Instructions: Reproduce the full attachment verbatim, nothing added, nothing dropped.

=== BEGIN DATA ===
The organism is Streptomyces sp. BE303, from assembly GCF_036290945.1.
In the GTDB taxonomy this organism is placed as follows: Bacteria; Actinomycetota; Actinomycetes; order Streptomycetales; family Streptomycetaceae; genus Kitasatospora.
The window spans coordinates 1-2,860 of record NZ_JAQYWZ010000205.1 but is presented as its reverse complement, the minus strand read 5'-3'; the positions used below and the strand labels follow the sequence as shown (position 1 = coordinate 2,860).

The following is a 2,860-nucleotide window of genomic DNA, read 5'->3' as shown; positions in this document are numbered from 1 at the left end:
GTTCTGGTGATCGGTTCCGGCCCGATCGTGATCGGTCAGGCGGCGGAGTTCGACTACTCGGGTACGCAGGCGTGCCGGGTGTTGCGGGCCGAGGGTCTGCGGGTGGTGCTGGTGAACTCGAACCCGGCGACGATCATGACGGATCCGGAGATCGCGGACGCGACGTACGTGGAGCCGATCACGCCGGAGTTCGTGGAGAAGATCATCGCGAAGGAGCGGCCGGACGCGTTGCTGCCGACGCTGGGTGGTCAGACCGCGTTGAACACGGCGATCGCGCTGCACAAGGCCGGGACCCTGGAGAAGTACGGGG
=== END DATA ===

The organism is Streptomyces sp. BE303, from assembly GCF_036290945.1.
In the GTDB taxonomy this organism is placed as follows: Bacteria; Actinomycetota; Actinomycetes; order Streptomycetales; family Streptomycetaceae; genus Kitasatospora.
The window spans coordinates 1-2,860 of record NZ_JAQYWZ010000205.1 but is presented as its reverse complement, the minus strand read 5'-3'; the positions used below and the strand labels follow the sequence as shown (position 1 = coordinate 2,860).

The following is a 2,860-nucleotide window of genomic DNA, read 5'->3' as shown; positions in this document are numbered from 1 at the left end:
GTTCTGGTGATCGGTTCCGGCCCGATCGTGATCGGTCAGGCGGCGGAGTTCGACTACTCGGGTACGCAGGCGTGCCGGGTGTTGCGGGCCGAGGGTCTGCGGGTGGTGCTGGTGAACTCGAACCCGGCGACGATCATGACGGATCCGGAGATCGCGGACGCGACGTACGTGGAGCCGATCACGCCGGAGTTCGTGGAGAAGATCATCGCGAAGGAGCGGCCGGACGCGTTGCTGCCGACGCTGGGTGGTCAGACCGCGTTGAACACGGCGATCGCGCTGCACAAGGCCGGGACCCTGGAGAAGTACGGGG